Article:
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日本語ドメイン Discussion for Japan IDN Domain names. Japanese IDNs are available in .com .net & .jp

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Old 14th March 2006, 12:19 AM
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Post Japanese culture of Name Buying

Q. What is the origin to the "kaimyo" ( heavenly name given to a deceased Buddhist person) in Japan. I understand that the cost of making one can go up to fantastic amounts.--Question submitted by Yvette Yamamoto
A. Although most people think that a kaimyo is a name taken by a Buddhist after he or she dies, that is not entirely true. Originally, it was a sacred Buddhist name that one took on when one joined a Buddhist sect. Therefore there are two varieties of Kaimyo, the one given to a practitioner before while he or she is still alive being called a seizen kaimyo (seizen means before death). The word kaimyo comes from the characters kai (a commandment) and myo (name) because it is a name taken when one swears to obey five important Buddhist commandments.
As for the cost, the average price is said to be 100 000 yen (about US$900) per character, and prices range from 300 000 yen to over ten million. Many people believe that names with more Chinese characters are more prestigious and expensive, but this is not always true. According to the book "Tokyo Confidential: Titillating Tales from Japan's Weeklies", there are three titles attached to names: Shinshi, or "True believers", Koji, people who were rich and important, and "Ingo", which is the most prestigious and is for people who contributed to Buddhism and society. Shinshi titles start at 200 000 yen and Ingo titles start at 500 000.
The Japanese Buddhist association has recently been trying to regulate the kaimyo "industry" and curb the ever-increasing prices. Like funeral parlours in the west, who pressure bereaved mourners to buy expensive coffins and funerals, some temples are said to pressure people into buying expensive kaimyo for their departed loved ones. There is also a certain snob value to having an expensive kaimyo and some people purchase them for the same reason that they buy designer handbags or sports cars. The most ironic thing about people buying expensive kaimyo in order to "keep up with the Joneses" is that most people cannot even read the kanji written on gravestones because they are no longer in common use.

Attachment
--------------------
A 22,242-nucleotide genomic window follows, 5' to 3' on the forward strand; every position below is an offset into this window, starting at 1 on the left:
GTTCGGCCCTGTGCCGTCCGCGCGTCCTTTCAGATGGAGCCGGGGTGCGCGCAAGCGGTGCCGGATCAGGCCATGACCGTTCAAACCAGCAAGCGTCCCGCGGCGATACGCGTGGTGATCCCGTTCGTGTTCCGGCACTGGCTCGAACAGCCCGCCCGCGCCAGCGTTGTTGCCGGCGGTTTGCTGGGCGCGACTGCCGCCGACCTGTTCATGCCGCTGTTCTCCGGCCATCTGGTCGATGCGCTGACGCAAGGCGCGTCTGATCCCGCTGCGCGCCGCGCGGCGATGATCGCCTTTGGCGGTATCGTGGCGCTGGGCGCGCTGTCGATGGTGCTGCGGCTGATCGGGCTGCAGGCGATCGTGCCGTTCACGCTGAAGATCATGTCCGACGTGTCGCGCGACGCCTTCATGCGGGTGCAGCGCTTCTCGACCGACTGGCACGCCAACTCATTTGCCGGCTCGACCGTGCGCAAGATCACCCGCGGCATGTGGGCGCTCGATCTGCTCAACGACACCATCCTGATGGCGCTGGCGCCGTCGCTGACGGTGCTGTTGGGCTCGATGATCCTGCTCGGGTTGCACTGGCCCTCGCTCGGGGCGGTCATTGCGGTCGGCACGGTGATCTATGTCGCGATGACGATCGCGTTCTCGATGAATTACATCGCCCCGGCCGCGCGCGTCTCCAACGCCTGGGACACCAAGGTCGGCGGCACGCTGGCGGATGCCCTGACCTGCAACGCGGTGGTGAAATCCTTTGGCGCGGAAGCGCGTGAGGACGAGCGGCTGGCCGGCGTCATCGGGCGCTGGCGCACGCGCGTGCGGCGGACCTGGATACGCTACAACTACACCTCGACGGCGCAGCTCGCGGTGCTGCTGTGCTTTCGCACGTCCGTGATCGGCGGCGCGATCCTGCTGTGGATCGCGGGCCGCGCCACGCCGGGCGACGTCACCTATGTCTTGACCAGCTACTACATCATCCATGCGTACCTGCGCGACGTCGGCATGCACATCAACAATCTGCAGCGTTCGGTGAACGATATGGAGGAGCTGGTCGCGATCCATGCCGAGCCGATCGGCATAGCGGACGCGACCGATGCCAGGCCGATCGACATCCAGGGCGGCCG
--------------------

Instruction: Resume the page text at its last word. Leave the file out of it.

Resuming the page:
http://www.quirkyjapan.or.tv/
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Old 7th December 2008, 06:27 PM
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Re: Japanese culture of Name Buying

It is very cool to read a Q & A session regarding {url removed} Japanese culture & "kaimyo",
Can I have more reference to get more clear picture?

Cheers,
Dony

Last edited by alpha; 7th December 2008 at 06:57 PM..
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Old 8th December 2008, 06:55 AM
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Re: Japanese culture of Name Buying

Thanks. Rep added.

Quote:
Originally Posted by blastfromthepast View Post
Q. What is the origin to the "kaimyo" ( heavenly name given to a deceased Buddhist person) in Japan. I understand that the cost of making one can go up to fantastic amounts.--Question submitted by Yvette Yamamoto
A. Although most people think that a kaimyo is a name taken by a Buddhist after he or she dies, that is not entirely true. Originally, it was a sacred Buddhist name that one took on when one joined a Buddhist sect. Therefore there are two varieties of Kaimyo, the one given to a practitioner before while he or she is still alive being called a seizen kaimyo (seizen means before death). The word kaimyo comes from the characters kai (a commandment) and myo (name) because it is a name taken when one swears to obey five important Buddhist commandments.
As for the cost, the average price is said to be 100 000 yen (about US$900) per character, and prices range from 300 000 yen to over ten million. Many people believe that names with more Chinese characters are more prestigious and expensive, but this is not always true. According to the book "Tokyo Confidential: Titillating Tales from Japan's Weeklies", there are three titles attached to names: Shinshi, or "True believers", Koji, people who were rich and important, and "Ingo", which is the most prestigious and is for people who contributed to Buddhism and society. Shinshi titles start at 200 000 yen and Ingo titles start at 500 000.
The Japanese Buddhist association has recently been trying to regulate the kaimyo "industry" and curb the ever-increasing prices. Like funeral parlours in the west, who pressure bereaved mourners to buy expensive coffins and funerals, some temples are said to pressure people into buying expensive kaimyo for their departed loved ones. There is also a certain snob value to having an expensive kaimyo and some people purchase them for the same reason that they buy designer handbags or sports cars. The most ironic thing about people buying expensive kaimyo in order to "keep up with the Joneses" is that most people cannot even read the kanji written on gravestones because they are no longer in common use.

http://www.quirkyjapan.or.tv/
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Old 25th February 2009, 04:43 AM
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Re: Japanese culture of Name Buying

Someone regged 戒名.com and added rep noting it.
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